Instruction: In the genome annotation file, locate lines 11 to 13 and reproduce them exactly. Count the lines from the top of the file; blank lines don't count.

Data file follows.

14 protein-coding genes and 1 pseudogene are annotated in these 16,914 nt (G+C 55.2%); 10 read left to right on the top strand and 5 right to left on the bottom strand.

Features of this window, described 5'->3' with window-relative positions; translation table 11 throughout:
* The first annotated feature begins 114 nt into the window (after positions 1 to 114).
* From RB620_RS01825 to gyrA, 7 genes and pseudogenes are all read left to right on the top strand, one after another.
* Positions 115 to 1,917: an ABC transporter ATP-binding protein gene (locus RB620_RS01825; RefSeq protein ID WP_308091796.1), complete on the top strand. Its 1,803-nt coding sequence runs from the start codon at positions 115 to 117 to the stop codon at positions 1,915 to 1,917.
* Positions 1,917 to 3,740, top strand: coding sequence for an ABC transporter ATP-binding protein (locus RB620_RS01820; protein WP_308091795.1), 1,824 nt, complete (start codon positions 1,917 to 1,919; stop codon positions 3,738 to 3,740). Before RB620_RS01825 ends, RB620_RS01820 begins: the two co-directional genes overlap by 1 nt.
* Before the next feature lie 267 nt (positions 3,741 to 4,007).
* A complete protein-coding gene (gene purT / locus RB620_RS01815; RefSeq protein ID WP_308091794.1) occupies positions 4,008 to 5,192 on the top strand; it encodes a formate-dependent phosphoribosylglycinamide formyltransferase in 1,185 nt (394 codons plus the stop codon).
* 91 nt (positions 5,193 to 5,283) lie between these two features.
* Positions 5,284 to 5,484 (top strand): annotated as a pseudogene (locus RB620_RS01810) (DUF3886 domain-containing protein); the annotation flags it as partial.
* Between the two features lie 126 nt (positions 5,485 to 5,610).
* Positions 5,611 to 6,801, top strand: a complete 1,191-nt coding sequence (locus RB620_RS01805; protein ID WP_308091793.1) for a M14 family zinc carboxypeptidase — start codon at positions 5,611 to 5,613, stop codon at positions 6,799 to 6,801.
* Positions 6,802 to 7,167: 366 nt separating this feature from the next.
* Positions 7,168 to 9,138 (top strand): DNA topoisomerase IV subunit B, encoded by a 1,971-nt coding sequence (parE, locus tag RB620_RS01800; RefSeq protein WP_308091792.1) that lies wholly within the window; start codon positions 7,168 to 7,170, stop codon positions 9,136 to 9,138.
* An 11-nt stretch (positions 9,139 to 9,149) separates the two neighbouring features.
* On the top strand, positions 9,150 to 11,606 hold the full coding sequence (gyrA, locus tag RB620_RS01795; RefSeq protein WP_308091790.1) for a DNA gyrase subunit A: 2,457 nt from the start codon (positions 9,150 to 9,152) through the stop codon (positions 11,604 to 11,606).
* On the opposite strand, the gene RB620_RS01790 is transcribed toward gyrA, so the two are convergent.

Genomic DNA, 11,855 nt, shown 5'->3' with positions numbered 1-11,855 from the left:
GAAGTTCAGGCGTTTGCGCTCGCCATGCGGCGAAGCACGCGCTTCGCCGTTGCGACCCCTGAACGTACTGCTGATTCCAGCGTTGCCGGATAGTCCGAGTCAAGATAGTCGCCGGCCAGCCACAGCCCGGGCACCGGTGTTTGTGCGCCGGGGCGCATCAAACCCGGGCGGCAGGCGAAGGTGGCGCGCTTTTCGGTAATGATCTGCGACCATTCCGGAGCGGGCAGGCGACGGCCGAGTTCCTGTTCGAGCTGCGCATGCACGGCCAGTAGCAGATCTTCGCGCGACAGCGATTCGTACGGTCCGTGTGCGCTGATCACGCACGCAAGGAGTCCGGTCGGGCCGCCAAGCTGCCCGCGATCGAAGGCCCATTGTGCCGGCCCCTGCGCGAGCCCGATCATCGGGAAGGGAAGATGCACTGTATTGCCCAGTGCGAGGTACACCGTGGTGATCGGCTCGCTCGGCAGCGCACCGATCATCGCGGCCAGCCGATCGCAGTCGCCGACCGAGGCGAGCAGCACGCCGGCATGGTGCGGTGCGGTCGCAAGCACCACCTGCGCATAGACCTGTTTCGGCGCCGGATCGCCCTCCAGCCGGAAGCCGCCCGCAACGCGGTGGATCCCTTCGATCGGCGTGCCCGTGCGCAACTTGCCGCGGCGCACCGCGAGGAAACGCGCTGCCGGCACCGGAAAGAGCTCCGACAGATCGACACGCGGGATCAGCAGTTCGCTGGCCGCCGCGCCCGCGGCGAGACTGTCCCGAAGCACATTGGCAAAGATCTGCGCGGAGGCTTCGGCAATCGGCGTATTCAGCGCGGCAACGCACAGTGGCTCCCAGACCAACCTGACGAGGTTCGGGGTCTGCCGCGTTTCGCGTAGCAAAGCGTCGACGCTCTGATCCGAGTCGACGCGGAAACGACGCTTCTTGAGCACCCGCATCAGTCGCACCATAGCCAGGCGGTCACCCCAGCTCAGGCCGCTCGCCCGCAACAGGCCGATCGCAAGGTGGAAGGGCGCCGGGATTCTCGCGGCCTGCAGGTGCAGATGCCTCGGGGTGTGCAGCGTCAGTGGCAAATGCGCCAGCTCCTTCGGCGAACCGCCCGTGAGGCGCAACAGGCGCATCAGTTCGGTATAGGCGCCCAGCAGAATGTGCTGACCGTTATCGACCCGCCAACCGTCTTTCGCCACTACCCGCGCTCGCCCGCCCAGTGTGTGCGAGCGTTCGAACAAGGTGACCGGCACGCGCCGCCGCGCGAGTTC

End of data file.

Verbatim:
* Between the two features lie 126 nt (positions 5,485 to 5,610).
* Positions 5,611 to 6,801, top strand: a complete 1,191-nt coding sequence (locus RB620_RS01805; protein ID WP_308091793.1) for a M14 family zinc carboxypeptidase — start codon at positions 5,611 to 5,613, stop codon at positions 6,799 to 6,801.
* Positions 6,802 to 7,167: 366 nt separating this feature from the next.